– slm
    Dec 24, 2014 at 20:11
9

There are possibilities to convert aax to mp3 on linux. It just worked fine for me with AAXtoMP3 and audible-activator.

Here is a detailed howTo

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  • 1
    worked like a charm; except the last incantation should read: ./AAXtoMP3 --authcode <authcode> <aax-file>. I.e. you need to explicitly type the --authcode option. Jan 18, 2019 at 23:58
5

Another path could be, under Windows, using a recording software (Audacity is good and free), together with a virtual cable driver (like Virtual Audio Cable, or a free alternative) to stream audio directly from the audible application to the recording software. It may take a full night, but that's a way of doing it. I think you can even record directly to a compressed format.

4
  • 2
    This answer could use some considerable expansion; consider adding links or further explanation as to the process you would recommend.
    – HalosGhost
    Dec 10, 2014 at 1:32
  • Used exactly this method with a small realtime mp3 encoder program called Messer. Using the free VAC software as mentioned above I was able to convert my (fortunately only one!) Audible book to mp3. It did take several hours becuase it was rerouting normal playback straight into the VAC for Messer to record. Except for the re-encoding into mp3 there was no additional loss of audio quality. However, I will never use Audible again.
    – captcha
    Apr 2, 2015 at 4:40
  • Have you found a DRM-free alternative to audible? I'd love to be unencumbered and keep my books on my media server for my family to use, but I also appreciate the selection available at audible. Aug 4, 2015 at 19:09
  • Is an option, but meanwhile there are far better converter options. Please check my Answer: unix.stackexchange.com/a/374682/57118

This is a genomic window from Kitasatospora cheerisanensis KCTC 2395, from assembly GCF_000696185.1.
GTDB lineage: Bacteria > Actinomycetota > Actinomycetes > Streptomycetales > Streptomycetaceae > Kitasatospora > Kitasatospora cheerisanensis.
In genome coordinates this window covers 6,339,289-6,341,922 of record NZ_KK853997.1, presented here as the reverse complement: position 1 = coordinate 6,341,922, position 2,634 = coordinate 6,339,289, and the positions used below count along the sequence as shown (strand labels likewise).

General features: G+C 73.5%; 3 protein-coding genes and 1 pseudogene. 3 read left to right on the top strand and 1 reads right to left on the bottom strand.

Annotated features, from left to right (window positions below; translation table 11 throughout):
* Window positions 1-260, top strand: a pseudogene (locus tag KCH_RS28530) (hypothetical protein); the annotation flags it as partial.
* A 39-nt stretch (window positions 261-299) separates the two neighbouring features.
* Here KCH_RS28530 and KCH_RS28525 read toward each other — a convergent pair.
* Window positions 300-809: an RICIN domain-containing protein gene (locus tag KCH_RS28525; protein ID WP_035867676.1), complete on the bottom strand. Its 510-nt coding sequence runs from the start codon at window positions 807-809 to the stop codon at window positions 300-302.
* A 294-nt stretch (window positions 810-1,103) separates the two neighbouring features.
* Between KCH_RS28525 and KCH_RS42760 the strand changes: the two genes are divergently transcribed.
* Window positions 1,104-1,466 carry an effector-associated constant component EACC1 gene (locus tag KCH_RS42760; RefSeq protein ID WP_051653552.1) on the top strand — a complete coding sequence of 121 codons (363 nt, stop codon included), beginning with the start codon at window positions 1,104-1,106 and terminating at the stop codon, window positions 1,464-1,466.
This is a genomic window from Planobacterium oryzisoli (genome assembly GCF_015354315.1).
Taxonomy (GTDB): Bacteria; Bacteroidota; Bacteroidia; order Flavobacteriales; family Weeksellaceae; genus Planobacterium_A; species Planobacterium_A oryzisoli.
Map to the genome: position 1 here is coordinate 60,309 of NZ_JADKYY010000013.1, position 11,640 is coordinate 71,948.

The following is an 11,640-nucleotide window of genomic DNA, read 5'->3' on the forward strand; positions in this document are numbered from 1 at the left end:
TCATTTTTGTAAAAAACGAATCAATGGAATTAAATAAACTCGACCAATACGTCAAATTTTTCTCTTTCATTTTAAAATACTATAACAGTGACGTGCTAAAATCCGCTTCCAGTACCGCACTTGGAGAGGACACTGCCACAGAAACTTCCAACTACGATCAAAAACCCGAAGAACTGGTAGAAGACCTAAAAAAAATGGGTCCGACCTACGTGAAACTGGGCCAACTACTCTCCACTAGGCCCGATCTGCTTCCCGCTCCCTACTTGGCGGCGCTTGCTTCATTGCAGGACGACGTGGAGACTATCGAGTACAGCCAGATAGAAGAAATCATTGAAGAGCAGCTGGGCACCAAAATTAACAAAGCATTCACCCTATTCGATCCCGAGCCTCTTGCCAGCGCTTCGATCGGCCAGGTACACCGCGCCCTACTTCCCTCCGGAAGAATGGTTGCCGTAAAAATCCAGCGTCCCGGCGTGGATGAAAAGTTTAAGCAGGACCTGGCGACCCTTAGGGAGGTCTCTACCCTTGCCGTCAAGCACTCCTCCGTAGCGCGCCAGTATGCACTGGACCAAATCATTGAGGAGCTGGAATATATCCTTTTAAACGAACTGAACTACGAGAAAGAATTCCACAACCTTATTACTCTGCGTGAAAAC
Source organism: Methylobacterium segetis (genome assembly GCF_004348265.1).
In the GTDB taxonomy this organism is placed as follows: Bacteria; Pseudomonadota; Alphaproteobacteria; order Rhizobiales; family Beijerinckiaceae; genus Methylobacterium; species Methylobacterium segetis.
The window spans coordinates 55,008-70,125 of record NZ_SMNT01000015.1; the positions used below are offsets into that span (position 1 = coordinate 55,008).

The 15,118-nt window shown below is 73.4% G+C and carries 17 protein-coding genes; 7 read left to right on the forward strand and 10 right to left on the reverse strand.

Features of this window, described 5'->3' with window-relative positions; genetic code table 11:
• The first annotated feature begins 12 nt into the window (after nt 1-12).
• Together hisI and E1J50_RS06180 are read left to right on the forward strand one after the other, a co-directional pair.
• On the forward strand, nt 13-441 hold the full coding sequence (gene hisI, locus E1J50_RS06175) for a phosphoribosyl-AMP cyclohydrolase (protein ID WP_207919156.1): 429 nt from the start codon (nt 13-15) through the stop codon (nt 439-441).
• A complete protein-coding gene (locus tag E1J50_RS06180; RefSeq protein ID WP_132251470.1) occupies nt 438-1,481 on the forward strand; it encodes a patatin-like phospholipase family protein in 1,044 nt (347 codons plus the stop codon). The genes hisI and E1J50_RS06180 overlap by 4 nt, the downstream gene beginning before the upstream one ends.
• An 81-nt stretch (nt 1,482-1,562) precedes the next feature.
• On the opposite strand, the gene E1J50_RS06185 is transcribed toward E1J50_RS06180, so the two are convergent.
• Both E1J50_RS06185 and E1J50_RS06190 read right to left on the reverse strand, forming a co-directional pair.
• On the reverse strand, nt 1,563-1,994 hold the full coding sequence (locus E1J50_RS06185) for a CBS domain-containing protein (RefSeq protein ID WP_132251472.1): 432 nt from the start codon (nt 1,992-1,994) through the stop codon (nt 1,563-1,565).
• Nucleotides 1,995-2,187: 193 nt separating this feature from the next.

– Alex
    Jan 2, 2018 at 14:06
3

You can listen to your audio books online on the Audible website, this works on Linux too.

If you want to save them, I found the wine/virtual machine way quite annoying. But you can play them over the web and record them to a file. There is a fully graphical way with the pavucontrol and Audacity programs, or a pretty automated command line solution using the script from there (disclaimer: I wrote said script. It's probably buggy, but it works for me):

$ ./sound-recording-wrapper.sh t output.wav 'firefox --new-instance --ProfileManager'

then start the stream in Firefox, you won't hear it but it will go to output.wav. You can check that it's working with pavucontrol. You can use another browser or Firefox without arguments, but if you use a --new-instance and another profile than your usual one, you can still use Firefox like normal during recording (even play other sounds). Execute the script without arguments first for a full explanation of how it works.

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  • Does this go through some kind of DAC?
    – einpoklum
    Nov 18, 2016 at 17:44
  • @einpoklum No, it's rerouted internally in the software audio system. It records the data that would otherwise be sent to a DAC. The loopback device defaults to CD quality, if your DAC is higher quality (not likely unless you have professional audio hardware), then in theory it could record at a worse quality than if you listened directly. But the source material is probably already lower quality than CD, so it shouldn't matter.
    – Nobody
    Nov 18, 2016 at 21:08
  • So the audio is decoded (or perhaps I should say decoded and re-coded) into 44.1khz 16-bit PCM?
    – einpoklum
    Nov 18, 2016 at 21:13
  • @einpoklum Exactly. The loopback device defaults to s16le 2ch 44100Hz (and that's what's written to the wav file, exactly), but you can probably somehow set it to whatever you want by configuring the kernel module which this uses.
    – Nobody
    Nov 18, 2016 at 21:17